I have presented hundreds of evidences to Bosnian police officers and prosecutors about illegal activities, but they do nothing to stop atrocities. It is one of the worst violations of Criminal Code in Bosnian history.
Luckily there are privately run kennels, called ‘Pensions’, yet I'd estimate that no more than twenty dogs are found new homes each year across the country, although thanks to the support of other rescues more are finding homes outside of Bosnia. The 'Pensions' find costs hard to obtain, so fund raising and getting adoptions/foster homes is ongoing.
The actual Animal Protection and Welfare Act of 2009 is absolutely enforceable and functional law and because of that the animals of our country and those who do try to help and save them face an uphill battle.
The private 'Pensions' kennels not only have the ongoing running costs to consider, but the costs of veterinary treatment to get the animals back in good health (you can imagine I'm sure some of the injuries these dogs face before arriving at a safe haven), as well as costs for protecting the dogs against diseases, such as rabies, and microchips and Pet Passport for travel with the ultimate hope these dogs will be saved and given a new chance of hope for a life outside of Bosnia, such as Alexia, found with Brian.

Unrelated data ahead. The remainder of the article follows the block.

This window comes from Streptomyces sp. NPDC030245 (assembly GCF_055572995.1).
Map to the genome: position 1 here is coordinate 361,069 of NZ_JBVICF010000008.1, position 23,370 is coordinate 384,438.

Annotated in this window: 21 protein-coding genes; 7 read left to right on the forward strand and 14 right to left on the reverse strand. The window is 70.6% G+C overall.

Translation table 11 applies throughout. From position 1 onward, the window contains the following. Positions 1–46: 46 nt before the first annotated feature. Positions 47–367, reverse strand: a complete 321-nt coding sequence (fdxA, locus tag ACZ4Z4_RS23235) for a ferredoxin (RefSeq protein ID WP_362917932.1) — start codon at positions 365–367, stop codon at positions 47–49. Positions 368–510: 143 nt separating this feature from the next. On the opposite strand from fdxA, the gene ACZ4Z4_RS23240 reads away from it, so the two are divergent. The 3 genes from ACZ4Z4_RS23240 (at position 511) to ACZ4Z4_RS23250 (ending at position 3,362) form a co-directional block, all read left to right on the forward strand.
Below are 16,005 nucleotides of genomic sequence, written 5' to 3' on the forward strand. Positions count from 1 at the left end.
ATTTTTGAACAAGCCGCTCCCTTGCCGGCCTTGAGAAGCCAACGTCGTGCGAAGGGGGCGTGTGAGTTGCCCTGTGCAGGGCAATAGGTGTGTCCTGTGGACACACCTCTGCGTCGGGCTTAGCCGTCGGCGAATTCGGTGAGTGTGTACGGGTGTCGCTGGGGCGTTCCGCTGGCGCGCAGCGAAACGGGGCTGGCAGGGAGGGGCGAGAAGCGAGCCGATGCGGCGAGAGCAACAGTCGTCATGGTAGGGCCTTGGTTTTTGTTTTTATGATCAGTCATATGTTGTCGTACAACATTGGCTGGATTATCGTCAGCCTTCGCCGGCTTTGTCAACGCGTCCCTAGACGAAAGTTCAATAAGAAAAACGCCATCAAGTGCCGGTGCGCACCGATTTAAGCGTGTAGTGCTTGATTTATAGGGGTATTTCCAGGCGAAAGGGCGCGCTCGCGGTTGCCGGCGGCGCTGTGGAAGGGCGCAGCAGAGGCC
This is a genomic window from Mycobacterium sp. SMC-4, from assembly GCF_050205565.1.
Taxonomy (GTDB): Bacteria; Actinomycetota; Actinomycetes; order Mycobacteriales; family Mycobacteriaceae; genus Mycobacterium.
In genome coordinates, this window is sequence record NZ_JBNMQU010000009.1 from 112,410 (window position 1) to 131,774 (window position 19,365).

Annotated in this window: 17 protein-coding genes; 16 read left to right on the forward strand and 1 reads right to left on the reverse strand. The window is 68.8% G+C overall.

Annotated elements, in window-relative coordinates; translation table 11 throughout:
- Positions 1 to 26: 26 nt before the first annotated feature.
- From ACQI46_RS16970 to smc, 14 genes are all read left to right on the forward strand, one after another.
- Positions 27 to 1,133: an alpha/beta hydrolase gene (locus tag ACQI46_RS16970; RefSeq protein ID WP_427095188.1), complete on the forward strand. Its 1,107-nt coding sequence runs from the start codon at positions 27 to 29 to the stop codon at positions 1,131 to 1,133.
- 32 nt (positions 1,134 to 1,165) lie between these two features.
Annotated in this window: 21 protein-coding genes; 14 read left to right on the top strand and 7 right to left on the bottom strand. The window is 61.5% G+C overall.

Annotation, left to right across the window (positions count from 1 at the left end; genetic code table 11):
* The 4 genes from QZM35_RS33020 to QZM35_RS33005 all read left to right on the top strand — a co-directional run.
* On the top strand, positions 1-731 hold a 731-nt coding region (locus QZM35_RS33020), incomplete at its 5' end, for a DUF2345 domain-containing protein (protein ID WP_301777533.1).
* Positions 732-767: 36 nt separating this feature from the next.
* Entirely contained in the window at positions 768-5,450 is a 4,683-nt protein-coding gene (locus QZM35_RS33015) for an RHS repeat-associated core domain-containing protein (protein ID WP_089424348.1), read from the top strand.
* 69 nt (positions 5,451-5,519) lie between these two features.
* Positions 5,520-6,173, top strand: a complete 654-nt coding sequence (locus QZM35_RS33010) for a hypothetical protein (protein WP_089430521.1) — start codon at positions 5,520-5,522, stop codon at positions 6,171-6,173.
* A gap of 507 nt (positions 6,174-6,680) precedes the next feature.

Here is Brian's story.
My involvement began on 17th October 2013 when I saw an appeal on Facebook. The little face of a terrier, called Scruff stared at me. Surely we had room at the 'Lux Inn' for one more? I contacted the rescue site to find out the costs involved and what the adoption process was in greater detail. There were vet fees, an anti-rabies injection, a microchip, paper work and of course the home check to make sure we were a good fit. Then there was the cost of transport from Bosnia to the pick up point in Hungary where Europet would bring the precious canine cargo to the UK.
A few days later I was told that Scruff was going to the USA, and asked if I would be interested in Alexia? The rescue mission to bring her to Wales began, especially when ‘A,’ who runs the pension, posted: ‘Alexia is a great dog she is spayed and she love everybody, dogs, people, kids, she is cute dog.’